As you read this brief summary of the classical traits of cultic mind control / thought reform, can you think of specific instance in which you've seen it in your journey through Remnant?
This is an old article I did years ago, and long before I ever heard of Gwen Shamblin. This will help you come to understand what you were subjected to as the Remnant vision began to spread through the WDW .. and even before ..
Psychologist Robert J. Lifton's classic book entitled "Thought Reform And The Psychology Of Totalism" set forth eight major criteria that identified the basic principles of mind control many years ago. To Lifton, the context of this thought reform typically takes place within the dynamic of human relationships and group dynamics working in tandem in a manner so potent that it transforms men and women in the most profound manner possible, changing their thoughts and emotional responses and hence their behavior. We want to briefly share concise descriptions of each of these eight criteria to help you see how mind control works:
1. Milieu Control - the "milieu" spoke of is understood as the cultural environment and settings around people which can vary from person to person. For example, the milieu of a Mexican teenage girl is going to be obviously different from that of a retired New York investment banker. For cults to control one's thoughts, they must first begin to isolate and remove any external influences from the lives of their recruits that conflict with the cult's unique social setting, substituting the values, taboos, and morals of the group as the most valuable (indeed, exclusive) way to act and live.
2. Demand For Purity - a subtle (or explicit) pressure placed upon members by the group to engage in a continual process of radical self-purification by critical examination of their lives. They are compelled to purge themselves of all that is deemed by the group as unholy, impure, and to replace it with what the group defines as holy, pure and good. This pressure for conformity to the "purity" of group ideals is strongly reinforced by the social circles within the group which members are expected to frequent on a regular basis.
3. The Cult Of Confession - the "cult" aspect refers to specific times of communal self-criticism in which the drive for group "purity" is pursued in small groups or mentoring relationships aimed at the transformation of members. Within these highly influential times of confession of weaknesses, personal failings, and sins, members are often subjected to stern disciplinary practices that freely use fear, guilt and shaming to change thought and behavior among them. These confessionals take many forms but the intent is the same: submission to a confessor figure that is complete.
4. Mystical Manipulation - an intentional exaltation of the group's or group leader's authority by a carefully planned display of spiritual power or philosophical insight staged to seem to have happened spontaneously. An example of this is when a group member may give a vibrant testimony of experiencing some supernatural wonder during a group gathering and explain it as the result of their involvement with the group - when in fact, they may have given such a "testimony" before many impressionable new recruits in other settings in the past.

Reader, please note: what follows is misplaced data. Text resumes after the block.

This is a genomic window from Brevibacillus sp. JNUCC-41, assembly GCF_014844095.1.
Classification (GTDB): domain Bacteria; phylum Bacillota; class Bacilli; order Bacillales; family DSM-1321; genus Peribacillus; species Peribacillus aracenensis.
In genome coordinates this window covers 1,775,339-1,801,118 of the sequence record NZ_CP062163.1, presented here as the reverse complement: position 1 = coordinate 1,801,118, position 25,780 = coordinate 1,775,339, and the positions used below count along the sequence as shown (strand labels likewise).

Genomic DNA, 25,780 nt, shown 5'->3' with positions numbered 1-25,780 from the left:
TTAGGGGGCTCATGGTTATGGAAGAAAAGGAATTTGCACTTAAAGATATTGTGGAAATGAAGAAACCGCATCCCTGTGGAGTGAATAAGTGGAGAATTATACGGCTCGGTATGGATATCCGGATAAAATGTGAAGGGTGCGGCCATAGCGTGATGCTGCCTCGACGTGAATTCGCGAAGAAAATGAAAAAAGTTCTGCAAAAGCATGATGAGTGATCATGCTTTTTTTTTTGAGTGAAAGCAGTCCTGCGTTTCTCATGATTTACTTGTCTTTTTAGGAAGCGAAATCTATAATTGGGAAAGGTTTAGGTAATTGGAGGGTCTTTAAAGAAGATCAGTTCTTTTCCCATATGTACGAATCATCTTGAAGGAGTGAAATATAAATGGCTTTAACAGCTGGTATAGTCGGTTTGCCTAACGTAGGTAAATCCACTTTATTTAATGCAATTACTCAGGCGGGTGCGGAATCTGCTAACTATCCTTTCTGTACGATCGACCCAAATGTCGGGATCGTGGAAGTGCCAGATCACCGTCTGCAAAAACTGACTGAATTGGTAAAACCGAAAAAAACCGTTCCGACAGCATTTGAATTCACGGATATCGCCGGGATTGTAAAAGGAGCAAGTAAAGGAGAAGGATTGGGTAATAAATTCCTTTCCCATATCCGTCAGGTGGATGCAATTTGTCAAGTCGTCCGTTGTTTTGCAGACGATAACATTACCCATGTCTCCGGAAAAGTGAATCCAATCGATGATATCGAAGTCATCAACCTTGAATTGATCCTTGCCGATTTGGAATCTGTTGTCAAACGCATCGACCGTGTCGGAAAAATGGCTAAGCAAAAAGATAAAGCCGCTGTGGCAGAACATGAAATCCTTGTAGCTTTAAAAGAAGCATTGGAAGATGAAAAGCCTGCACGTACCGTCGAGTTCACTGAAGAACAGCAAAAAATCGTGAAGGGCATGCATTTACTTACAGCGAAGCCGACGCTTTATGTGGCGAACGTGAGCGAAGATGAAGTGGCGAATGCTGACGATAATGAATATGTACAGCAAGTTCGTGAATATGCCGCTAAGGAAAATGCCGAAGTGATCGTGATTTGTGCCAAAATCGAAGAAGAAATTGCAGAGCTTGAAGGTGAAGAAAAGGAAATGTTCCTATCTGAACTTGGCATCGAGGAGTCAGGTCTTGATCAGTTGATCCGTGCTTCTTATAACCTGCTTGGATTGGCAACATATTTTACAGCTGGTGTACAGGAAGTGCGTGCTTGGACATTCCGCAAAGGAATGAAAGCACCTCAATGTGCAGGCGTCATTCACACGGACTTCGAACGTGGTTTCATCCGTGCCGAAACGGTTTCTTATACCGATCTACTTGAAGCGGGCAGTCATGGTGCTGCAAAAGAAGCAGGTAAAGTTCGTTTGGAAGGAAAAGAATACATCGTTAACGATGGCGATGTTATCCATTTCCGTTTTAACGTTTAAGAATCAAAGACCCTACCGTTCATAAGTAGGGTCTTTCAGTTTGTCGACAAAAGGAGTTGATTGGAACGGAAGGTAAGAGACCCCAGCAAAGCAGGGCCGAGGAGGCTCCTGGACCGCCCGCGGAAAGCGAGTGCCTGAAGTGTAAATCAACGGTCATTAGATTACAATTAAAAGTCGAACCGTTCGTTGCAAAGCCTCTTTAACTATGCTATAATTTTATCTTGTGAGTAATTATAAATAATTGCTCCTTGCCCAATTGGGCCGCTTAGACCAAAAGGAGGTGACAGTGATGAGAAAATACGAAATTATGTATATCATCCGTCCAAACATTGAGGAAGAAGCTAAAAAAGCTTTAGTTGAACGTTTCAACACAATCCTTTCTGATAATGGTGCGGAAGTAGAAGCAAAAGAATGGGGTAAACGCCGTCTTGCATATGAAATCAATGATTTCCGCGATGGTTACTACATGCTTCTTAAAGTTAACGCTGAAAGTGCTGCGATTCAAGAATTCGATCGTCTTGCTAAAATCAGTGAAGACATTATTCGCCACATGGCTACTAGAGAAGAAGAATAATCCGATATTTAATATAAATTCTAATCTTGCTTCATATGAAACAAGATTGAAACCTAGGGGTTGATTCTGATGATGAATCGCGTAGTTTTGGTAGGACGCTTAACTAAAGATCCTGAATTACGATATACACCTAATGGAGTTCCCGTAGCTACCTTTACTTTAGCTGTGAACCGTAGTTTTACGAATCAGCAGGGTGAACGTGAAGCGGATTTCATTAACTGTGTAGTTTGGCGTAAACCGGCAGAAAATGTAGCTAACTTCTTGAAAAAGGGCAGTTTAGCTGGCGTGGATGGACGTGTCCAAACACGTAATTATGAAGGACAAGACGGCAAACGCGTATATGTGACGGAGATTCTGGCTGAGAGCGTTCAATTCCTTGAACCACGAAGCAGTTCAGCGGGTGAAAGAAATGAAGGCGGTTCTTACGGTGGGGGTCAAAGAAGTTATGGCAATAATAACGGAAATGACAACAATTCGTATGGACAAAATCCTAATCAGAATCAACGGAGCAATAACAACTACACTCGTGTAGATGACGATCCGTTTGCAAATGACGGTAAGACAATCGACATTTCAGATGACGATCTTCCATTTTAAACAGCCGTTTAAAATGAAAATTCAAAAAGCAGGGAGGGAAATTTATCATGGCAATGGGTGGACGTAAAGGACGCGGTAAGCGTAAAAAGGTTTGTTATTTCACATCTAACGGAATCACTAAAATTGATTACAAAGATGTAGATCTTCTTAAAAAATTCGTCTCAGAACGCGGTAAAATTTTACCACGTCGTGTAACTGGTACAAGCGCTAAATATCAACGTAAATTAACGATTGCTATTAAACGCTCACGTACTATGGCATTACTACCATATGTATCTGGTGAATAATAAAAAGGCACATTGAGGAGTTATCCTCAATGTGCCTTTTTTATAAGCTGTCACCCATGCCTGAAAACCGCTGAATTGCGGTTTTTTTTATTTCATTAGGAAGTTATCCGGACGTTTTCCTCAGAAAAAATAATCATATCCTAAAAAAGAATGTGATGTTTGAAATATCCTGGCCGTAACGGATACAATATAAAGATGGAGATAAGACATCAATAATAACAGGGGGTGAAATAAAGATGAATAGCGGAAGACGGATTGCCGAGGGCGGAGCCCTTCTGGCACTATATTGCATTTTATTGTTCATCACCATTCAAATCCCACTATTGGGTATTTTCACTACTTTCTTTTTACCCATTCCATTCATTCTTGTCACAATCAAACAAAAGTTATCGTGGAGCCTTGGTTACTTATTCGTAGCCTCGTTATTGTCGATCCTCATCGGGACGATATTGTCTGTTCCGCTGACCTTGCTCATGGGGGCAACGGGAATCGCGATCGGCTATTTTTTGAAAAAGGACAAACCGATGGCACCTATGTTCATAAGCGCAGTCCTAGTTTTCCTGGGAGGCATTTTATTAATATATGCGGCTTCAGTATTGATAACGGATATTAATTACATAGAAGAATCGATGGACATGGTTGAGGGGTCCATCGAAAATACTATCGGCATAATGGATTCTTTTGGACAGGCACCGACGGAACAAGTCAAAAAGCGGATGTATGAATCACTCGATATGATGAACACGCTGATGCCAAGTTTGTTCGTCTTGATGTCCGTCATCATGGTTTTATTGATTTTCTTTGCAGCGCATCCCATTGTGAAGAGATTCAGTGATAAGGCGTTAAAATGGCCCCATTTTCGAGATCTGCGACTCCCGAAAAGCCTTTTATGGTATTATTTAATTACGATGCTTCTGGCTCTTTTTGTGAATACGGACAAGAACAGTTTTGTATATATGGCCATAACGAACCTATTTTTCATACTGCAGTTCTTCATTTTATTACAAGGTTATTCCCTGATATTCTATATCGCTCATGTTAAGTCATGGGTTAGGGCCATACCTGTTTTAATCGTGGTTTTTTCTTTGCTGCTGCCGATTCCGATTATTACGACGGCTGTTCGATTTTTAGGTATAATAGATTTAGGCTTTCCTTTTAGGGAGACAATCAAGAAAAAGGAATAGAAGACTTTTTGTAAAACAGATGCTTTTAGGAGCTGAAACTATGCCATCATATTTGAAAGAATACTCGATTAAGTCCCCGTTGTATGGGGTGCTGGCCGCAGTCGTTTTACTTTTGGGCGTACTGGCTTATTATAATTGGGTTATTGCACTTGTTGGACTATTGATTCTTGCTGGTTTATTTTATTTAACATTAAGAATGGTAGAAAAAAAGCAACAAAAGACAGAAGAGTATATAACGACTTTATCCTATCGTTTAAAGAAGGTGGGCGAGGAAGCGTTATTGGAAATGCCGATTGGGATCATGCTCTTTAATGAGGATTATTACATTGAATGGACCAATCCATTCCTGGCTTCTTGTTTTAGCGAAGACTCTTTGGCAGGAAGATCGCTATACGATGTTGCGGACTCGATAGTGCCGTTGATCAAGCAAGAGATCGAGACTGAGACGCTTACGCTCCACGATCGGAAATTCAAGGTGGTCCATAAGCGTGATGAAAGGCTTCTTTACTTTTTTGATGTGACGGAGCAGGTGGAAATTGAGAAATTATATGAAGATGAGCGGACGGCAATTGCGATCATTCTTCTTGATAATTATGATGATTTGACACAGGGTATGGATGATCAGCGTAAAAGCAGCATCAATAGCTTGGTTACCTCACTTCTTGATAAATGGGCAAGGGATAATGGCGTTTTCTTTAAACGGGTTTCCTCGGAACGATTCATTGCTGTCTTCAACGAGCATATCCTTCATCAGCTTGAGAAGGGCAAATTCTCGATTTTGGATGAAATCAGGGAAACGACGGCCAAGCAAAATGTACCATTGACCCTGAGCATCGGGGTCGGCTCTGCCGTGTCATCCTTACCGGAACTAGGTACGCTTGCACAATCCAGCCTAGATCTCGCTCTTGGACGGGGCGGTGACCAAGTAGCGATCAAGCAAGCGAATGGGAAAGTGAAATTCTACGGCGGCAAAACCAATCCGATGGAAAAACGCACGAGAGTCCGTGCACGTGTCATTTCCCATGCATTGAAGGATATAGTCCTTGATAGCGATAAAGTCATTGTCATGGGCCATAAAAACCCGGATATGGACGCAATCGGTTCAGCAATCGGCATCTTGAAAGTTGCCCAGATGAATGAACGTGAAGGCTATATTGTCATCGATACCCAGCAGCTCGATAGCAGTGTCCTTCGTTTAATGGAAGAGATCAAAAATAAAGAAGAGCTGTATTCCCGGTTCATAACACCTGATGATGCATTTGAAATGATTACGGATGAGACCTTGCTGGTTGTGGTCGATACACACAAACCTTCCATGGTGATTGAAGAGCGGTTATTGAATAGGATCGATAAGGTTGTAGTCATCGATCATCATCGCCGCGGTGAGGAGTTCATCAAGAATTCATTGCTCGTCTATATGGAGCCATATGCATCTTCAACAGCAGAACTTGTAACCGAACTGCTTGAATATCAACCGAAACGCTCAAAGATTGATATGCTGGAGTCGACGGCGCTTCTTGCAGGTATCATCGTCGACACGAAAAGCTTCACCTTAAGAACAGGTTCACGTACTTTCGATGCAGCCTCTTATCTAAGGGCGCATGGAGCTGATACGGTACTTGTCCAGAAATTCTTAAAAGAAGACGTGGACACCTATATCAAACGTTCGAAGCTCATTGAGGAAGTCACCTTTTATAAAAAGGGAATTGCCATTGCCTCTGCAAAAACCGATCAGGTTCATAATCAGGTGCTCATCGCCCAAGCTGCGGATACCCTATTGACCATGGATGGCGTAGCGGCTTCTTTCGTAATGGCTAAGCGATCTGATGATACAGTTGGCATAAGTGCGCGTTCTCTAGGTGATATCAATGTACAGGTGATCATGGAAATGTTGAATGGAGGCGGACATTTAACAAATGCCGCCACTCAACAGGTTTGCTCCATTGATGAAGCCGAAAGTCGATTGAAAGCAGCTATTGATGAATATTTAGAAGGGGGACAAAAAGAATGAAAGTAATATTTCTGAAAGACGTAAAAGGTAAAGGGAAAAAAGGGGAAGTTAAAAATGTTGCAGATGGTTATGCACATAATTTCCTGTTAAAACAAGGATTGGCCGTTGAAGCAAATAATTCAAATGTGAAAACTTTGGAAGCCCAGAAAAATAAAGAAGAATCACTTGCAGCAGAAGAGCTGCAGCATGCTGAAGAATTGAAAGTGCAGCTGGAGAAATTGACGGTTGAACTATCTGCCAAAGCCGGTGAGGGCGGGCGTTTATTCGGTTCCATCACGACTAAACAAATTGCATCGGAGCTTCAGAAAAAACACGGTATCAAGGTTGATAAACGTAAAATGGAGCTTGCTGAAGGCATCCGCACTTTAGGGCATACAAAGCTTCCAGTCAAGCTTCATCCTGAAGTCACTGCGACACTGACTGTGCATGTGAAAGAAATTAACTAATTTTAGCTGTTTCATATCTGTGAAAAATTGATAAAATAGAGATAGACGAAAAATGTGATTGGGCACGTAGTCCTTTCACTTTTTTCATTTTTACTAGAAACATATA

5. The Sacred Science - the acceptance of a group's unique claims, authority and wisdom as supported by or at least being perfectly compatible with established scientific, historical, or psychological truths. This "new truth" is a profound revelation coming from the group and cannot be understood anywhere else but by membership in it. Group insights and teachings are presented as a perfect harmony of cutting edge scientific, spiritual or philosophical achievement that has never been achieved before by any other human endeavor, except, of course, by its' own visionary leadership!
6. Loading The Language - a "loaded language" is used as a source of directive control: it consists of a terminology conveying specific meanings and instructions unique to the group's belief system. This vocabulary is meant to define various personal encounters, experiences and thoughts as the group wants the member to see and respond to them in as concise a manner as possible. Once defined by the word, the group's conditioned responses will take over. For example, calling one a "seeker" in a group setting evokes a vastly different response than to call them an "apostate."
7. Doctrine Over Person - Lifton's description is most direct: it is "when there is a conflict between what one feels oneself experiencing and what the doctrine or dogma says one should experience". This struggle arises when one's personal desires and needs are shown to be in direct conflict with the group's expectations for them, with the obvious conclusion that they must "toe the line" and to readily and joyously accept whatever they are told to receive, regardless of the personal cost. The tension is "resolved" when the group truth is upheld above one's wishes and well being.
8. Dispensing Of Existence - when members' independent thinking has been secured, the "dispensing" is actually the bitter fruit of the mind control process. It is the programmed conviction that the purity and supremacy of the group's authority is so great that it can determine both figuratively and literally the right of people and institutions to exist or not exist. A group's judgment that "pagans" (or "born agains") are evildoers best seen "six feet under" and swept out of existence establishes an elitist mindset convincing members that they are the truly righteous who should rule the world.
This occurs in any and every abusive mass movement, religious sect, dysfunctional relationship, authoritarian government, etc. under the sun. Remnant Fellowship is no different. Take a look around, Remnant.